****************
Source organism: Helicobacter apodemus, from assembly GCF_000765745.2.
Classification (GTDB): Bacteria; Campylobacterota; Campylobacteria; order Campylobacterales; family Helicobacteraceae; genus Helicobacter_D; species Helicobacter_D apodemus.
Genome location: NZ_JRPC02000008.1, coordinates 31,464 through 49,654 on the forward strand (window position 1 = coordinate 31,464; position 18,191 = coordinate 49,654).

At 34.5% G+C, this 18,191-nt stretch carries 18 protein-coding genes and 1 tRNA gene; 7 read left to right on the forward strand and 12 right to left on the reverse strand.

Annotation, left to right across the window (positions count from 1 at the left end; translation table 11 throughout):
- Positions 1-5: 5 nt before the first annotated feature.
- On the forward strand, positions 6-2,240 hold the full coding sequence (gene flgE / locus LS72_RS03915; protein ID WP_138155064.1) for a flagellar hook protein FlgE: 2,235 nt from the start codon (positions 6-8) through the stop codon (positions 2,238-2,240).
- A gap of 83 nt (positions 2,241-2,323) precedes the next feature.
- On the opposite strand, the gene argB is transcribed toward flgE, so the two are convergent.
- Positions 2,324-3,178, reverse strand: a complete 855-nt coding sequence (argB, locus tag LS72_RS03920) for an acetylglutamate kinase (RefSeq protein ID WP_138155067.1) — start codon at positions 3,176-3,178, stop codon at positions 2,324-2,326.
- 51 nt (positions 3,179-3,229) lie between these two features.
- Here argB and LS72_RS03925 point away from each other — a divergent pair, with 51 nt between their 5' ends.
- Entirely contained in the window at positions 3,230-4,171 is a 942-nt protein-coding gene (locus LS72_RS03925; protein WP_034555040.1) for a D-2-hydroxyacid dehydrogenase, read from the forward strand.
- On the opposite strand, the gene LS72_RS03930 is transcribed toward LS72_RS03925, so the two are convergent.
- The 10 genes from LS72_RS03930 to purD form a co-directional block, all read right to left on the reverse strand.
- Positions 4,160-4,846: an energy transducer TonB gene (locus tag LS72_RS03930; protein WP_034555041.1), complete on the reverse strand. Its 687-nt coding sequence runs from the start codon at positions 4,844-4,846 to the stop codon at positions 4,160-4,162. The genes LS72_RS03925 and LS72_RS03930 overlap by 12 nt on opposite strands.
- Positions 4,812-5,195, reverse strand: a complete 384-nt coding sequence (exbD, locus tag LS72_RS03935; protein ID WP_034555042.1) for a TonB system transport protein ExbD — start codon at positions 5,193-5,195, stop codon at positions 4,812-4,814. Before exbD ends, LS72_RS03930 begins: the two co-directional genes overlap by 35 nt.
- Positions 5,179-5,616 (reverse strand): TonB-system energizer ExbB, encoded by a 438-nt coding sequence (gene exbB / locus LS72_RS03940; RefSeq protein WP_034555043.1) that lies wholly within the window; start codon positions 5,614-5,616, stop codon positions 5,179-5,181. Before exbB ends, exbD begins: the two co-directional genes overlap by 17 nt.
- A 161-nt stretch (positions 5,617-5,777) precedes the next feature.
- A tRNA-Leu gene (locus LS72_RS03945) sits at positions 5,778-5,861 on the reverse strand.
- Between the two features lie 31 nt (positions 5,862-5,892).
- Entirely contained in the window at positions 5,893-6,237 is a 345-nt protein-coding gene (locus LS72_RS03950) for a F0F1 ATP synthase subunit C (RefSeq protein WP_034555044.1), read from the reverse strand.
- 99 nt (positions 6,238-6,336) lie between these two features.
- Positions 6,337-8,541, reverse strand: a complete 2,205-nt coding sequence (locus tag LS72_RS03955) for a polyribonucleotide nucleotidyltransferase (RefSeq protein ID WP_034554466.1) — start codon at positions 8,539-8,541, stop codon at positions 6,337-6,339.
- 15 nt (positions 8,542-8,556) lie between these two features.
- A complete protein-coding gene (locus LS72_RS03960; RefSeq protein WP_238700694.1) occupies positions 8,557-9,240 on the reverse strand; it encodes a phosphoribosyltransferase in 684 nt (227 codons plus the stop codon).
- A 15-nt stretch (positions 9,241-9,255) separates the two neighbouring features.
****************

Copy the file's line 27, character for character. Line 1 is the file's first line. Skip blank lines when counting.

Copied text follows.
- A 15-nt stretch (positions 9,241-9,255) separates the two neighbouring features.